Section 1031 Exchanges Allow You To Defer Capital Gains Taxes Indefinitely

Depreciation has a dark side: “recapture.” That’s the “trap” I referred to above.

Multifamily real estate investors usually owe capital gains tax when they sell the property. Capital gains are calculated by deducting the “tax basis” from the sale price. The tax basis is the original purchase price minus accumulated depreciation.

In other words, depreciation is not free. Each depreciation deduction decreases the tax basis, which increases the taxable gain on the property. Thus, depreciation is said to be “recaptured.”

So, in the example, if you sell the property for $1,250,000 three years later, you will not owe capital gains tax on just $250,000 of profit. You will owe tax on $250,000 plus $109,089 of recaptured depreciation if you did not perform a cost-segregation study and $250,000 plus $172,983 of recaptured depreciation if you did.

(Because of recapture, cost-segregation may not be right for every multifamily investment.  The tax basis may be reduced so much that your capital gains tax liability exceeds the cash proceeds from the sale of the property. So please consult your accountant before doing a cost-segregation study.)

However, the U.S. Tax Code provides a way to avoid a big tax bill, at least temporarily.  Named after Section 1031 of the Tax Code, this benefit is commonly known as a “1031 exchange.” Doing one allows you to defer capital gains tax indefinitely if you reinvest the proceeds of the sale in a more expensive property within a defined period of time.

In other words, the government is encouraging you to do a bigger multifamily real estate deal with your profits. And it permits you to repeat this process indefinitely, rolling the sale profits from each property into a bigger property, and expanding the size of your real estate empire!

But, again, there is a downside to 1031 exchanges. With each exchange your deferred capital gain increases. Over time, especially with mortgages on the property, your deferred tax liability could overwhelm the cash proceeds you would receive from a sale of the property.

And that’s when you benefit from the cold, dark hand . . .

Death Makes Your Deferred Capital Gains Vanish Into Thin Air!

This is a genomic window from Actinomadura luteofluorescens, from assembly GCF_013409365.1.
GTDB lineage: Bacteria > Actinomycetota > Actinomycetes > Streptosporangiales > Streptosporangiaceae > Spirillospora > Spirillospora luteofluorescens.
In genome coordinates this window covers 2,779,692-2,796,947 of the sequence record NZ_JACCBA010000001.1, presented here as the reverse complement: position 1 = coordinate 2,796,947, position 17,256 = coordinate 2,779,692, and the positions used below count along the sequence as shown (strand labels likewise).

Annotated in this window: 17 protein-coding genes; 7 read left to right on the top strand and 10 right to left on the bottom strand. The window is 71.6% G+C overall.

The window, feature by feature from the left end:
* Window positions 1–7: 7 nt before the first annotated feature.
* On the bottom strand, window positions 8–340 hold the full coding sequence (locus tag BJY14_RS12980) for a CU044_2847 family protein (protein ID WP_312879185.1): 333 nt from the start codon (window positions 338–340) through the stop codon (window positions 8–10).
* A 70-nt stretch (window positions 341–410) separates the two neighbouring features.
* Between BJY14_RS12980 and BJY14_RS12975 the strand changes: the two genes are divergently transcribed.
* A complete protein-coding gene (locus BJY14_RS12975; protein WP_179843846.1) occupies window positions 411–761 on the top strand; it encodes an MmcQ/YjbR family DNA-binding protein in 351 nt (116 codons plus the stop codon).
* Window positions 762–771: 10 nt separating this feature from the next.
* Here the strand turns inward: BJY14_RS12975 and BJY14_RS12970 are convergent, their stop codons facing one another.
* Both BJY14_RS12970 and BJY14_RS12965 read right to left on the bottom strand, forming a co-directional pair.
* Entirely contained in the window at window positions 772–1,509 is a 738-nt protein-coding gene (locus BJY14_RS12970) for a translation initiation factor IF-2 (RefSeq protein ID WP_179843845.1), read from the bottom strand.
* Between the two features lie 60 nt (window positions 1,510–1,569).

. . . of DEATH!

Yes, in multifamily real estate investing, Death is your friend.  Well, at least it’s your heirs’ friend. Here’s why.

Whether or not your estate is large enough to exceed the estate tax exemption ($5,000,000 at the current time), your estate is subject to estate tax and you are deemed to have “paid” it even if your taxable estate was not large enough to actually owe the government any tax.

To avoid “double taxation,” assets inherited by your heirs have a “stepped-up” tax basis. If that multifamily real estate property is worth $1,250,000 at your death, then they do not inherit it with a basis of $1,000,000 minus the accumulated depreciation and a built-in capital gains liability.  

Instead, your heirs’ tax basis in the property is “stepped up” to the fair market value at the time of your death – $1,250,000. All the accumulated deferred capital gains are eliminated, and the clock starts ticking at $1,250,000 as if they had purchased the property themselves.

(Just to be clear, the Death “benefit” works even if you do not do a 1031 exchange. It also eliminates all accumulated capital gains liability if you buy a property and hold it until you die.)

In sum, this is how Death works in your favor as a multifamily real estate investor. You can take substantial current tax deductions for depreciation, which roll into capital gains, which can be deferred through a 1031 exchange, and ultimately eliminated by your death.

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A True Multifamily Real Estate Tax Expert

I’m not a tax expert, but my CPA Chris O’Neal of Moody & O’Neal CPAs LLC is.  If you’d like to speak to Chris about the tax implications of investing in multifamily real estate, please follow this link to their website.

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1 Comment

  1. Jonathan – this is a great article. I liked how clearly it explains the flow and the benefits/consequences.